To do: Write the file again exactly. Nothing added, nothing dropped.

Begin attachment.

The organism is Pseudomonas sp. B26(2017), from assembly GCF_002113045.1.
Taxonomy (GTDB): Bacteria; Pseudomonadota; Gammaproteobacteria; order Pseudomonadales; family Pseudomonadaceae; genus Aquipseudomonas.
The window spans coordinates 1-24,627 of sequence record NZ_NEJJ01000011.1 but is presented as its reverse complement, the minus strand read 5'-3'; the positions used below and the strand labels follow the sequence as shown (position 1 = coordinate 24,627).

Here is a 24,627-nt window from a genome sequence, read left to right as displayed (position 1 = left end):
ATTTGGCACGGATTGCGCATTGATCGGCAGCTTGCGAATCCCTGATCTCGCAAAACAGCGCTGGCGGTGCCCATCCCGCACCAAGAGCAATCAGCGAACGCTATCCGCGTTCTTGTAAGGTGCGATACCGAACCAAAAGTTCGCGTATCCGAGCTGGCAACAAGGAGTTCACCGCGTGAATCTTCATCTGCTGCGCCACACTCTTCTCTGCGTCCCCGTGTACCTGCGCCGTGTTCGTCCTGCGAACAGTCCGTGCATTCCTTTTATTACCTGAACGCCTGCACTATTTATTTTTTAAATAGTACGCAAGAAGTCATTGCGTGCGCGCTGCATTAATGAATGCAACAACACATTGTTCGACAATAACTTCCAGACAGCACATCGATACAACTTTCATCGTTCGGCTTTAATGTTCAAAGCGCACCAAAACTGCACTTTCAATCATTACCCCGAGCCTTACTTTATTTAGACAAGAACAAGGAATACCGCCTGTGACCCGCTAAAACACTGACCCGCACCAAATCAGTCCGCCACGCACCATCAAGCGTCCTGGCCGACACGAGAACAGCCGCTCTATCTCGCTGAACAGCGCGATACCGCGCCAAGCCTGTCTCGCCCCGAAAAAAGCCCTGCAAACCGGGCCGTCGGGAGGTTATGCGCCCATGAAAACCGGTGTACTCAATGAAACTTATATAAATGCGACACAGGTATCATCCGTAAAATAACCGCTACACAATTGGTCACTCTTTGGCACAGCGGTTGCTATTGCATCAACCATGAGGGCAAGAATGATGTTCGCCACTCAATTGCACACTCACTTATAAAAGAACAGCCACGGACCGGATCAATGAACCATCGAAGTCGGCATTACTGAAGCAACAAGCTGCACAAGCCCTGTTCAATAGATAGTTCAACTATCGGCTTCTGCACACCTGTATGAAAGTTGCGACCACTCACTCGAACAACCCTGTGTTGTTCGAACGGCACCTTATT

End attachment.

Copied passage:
The organism is Pseudomonas sp. B26(2017), from assembly GCF_002113045.1.
Taxonomy (GTDB): Bacteria; Pseudomonadota; Gammaproteobacteria; order Pseudomonadales; family Pseudomonadaceae; genus Aquipseudomonas.
The window spans coordinates 1-24,627 of sequence record NZ_NEJJ01000011.1 but is presented as its reverse complement, the minus strand read 5'-3'; the positions used below and the strand labels follow the sequence as shown (position 1 = coordinate 24,627).

Here is a 24,627-nt window from a genome sequence, read left to right as displayed (position 1 = left end):
ATTTGGCACGGATTGCGCATTGATCGGCAGCTTGCGAATCCCTGATCTCGCAAAACAGCGCTGGCGGTGCCCATCCCGCACCAAGAGCAATCAGCGAACGCTATCCGCGTTCTTGTAAGGTGCGATACCGAACCAAAAGTTCGCGTATCCGAGCTGGCAACAAGGAGTTCACCGCGTGAATCTTCATCTGCTGCGCCACACTCTTCTCTGCGTCCCCGTGTACCTGCGCCGTGTTCGTCCTGCGAACAGTCCGTGCATTCCTTTTATTACCTGAACGCCTGCACTATTTATTTTTTAAATAGTACGCAAGAAGTCATTGCGTGCGCGCTGCATTAATGAATGCAACAACACATTGTTCGACAATAACTTCCAGACAGCACATCGATACAACTTTCATCGTTCGGCTTTAATGTTCAAAGCGCACCAAAACTGCACTTTCAATCATTACCCCGAGCCTTACTTTATTTAGACAAGAACAAGGAATACCGCCTGTGACCCGCTAAAACACTGACCCGCACCAAATCAGTCCGCCACGCACCATCAAGCGTCCTGGCCGACACGAGAACAGCCGCTCTATCTCGCTGAACAGCGCGATACCGCGCCAAGCCTGTCTCGCCCCGAAAAAAGCCCTGCAAACCGGGCCGTCGGGAGGTTATGCGCCCATGAAAACCGGTGTACTCAATGAAACTTATATAAATGCGACACAGGTATCATCCGTAAAATAACCGCTACACAATTGGTCACTCTTTGGCACAGCGGTTGCTATTGCATCAACCATGAGGGCAAGAATGATGTTCGCCACTCAATTGCACACTCACTTATAAAAGAACAGCCACGGACCGGATCAATGAACCATCGAAGTCGGCATTACTGAAGCAACAAGCTGCACAAGCCCTGTTCAATAGATAGTTCAACTATCGGCTTCTGCACACCTGTATGAAAGTTGCGACCACTCACTCGAACAACCCTGTGTTGTTCGAACGGCACCTTATT